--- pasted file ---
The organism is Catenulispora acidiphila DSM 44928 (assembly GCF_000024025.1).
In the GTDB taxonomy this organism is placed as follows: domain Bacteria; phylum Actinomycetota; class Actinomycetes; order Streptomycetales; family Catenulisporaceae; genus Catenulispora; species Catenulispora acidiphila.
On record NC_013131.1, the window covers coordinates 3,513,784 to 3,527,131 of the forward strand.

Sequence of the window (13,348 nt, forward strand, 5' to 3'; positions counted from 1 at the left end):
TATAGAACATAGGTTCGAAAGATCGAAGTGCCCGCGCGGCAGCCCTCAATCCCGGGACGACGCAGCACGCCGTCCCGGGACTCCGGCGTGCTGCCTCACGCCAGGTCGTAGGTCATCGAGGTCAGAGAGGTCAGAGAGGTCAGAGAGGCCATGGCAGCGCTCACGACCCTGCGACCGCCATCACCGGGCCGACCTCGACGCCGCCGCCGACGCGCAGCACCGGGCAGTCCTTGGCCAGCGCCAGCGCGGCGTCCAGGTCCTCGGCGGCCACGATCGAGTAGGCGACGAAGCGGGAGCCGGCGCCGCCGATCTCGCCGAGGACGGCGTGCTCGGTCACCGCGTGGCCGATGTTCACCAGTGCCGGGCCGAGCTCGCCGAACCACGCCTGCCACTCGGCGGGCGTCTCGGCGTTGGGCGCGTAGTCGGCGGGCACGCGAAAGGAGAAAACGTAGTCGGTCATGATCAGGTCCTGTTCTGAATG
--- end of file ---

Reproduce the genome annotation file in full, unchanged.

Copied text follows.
The organism is Catenulispora acidiphila DSM 44928 (assembly GCF_000024025.1).
In the GTDB taxonomy this organism is placed as follows: domain Bacteria; phylum Actinomycetota; class Actinomycetes; order Streptomycetales; family Catenulisporaceae; genus Catenulispora; species Catenulispora acidiphila.
On record NC_013131.1, the window covers coordinates 3,513,784 to 3,527,131 of the forward strand.

Sequence of the window (13,348 nt, forward strand, 5' to 3'; positions counted from 1 at the left end):
TATAGAACATAGGTTCGAAAGATCGAAGTGCCCGCGCGGCAGCCCTCAATCCCGGGACGACGCAGCACGCCGTCCCGGGACTCCGGCGTGCTGCCTCACGCCAGGTCGTAGGTCATCGAGGTCAGAGAGGTCAGAGAGGTCAGAGAGGCCATGGCAGCGCTCACGACCCTGCGACCGCCATCACCGGGCCGACCTCGACGCCGCCGCCGACGCGCAGCACCGGGCAGTCCTTGGCCAGCGCCAGCGCGGCGTCCAGGTCCTCGGCGGCCACGATCGAGTAGGCGACGAAGCGGGAGCCGGCGCCGCCGATCTCGCCGAGGACGGCGTGCTCGGTCACCGCGTGGCCGATGTTCACCAGTGCCGGGCCGAGCTCGCCGAACCACGCCTGCCACTCGGCGGGCGTCTCGGCGTTGGGCGCGTAGTCGGCGGGCACGCGAAAGGAGAAAACGTAGTCGGTCATGATCAGGTCCTGTTCTGAATG